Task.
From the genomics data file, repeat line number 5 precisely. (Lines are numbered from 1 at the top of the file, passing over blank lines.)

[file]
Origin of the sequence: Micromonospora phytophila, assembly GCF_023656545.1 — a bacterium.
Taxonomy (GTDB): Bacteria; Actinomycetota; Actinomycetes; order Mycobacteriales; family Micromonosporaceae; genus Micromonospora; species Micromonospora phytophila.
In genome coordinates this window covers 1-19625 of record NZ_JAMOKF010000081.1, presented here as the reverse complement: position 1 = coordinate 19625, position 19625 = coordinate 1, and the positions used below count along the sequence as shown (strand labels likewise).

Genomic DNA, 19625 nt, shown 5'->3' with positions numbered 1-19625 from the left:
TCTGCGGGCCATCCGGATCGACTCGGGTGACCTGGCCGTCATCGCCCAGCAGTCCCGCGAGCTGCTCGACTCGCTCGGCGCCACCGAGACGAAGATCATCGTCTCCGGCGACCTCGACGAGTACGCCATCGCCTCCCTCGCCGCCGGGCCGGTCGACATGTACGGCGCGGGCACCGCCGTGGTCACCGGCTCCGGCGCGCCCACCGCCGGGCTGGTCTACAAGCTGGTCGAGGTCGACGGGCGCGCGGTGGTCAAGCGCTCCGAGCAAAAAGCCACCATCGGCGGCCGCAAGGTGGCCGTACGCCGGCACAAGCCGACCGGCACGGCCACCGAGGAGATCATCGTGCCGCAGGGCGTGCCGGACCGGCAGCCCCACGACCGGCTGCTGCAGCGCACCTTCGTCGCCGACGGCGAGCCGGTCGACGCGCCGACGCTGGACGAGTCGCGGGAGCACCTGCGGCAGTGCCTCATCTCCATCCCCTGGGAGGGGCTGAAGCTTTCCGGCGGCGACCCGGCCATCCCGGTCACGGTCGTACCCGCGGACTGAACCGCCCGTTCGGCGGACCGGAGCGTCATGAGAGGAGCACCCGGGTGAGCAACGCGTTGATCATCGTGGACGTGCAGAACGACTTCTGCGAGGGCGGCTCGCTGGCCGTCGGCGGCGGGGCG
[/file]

TCTGCGGGCCATCCGGATCGACTCGGGTGACCTGGCCGTCATCGCCCAGCAGTCCCGCGAGCTGCTCGACTCGCTCGGCGCCACCGAGACGAAGATCATCGTCTCCGGCGACCTCGACGAGTACGCCATCGCCTCCCTCGCCGCCGGGCCGGTCGACATGTACGGCGCGGGCACCGCCGTGGTCACCGGCTCCGGCGCGCCCACCGCCGGGCTGGTCTACAAGCTGGTCGAGGTCGACGGGCGCGCGGTGGTCAAGCGCTCCGAGCAAAAAGCCACCATCGGCGGCCGCAAGGTGGCCGTACGCCGGCACAAGCCGACCGGCACGGCCACCGAGGAGATCATCGTGCCGCAGGGCGTGCCGGACCGGCAGCCCCACGACCGGCTGCTGCAGCGCACCTTCGTCGCCGACGGCGAGCCGGTCGACGCGCCGACGCTGGACGAGTCGCGGGAGCACCTGCGGCAGTGCCTCATCTCCATCCCCTGGGAGGGGCTGAAGCTTTCCGGCGGCGACCCGGCCATCCCGGTCACGGTCGTACCCGCGGACTGAACCGCCCGTTCGGCGGACCGGAGCGTCATGAGAGGAGCACCCGGGTGAGCAACGCGTTGATCATCGTGGACGTGCAGAACGACTTCTGCGAGGGCGGCTCGCTGGCCGTCGGCGGCGGGGCG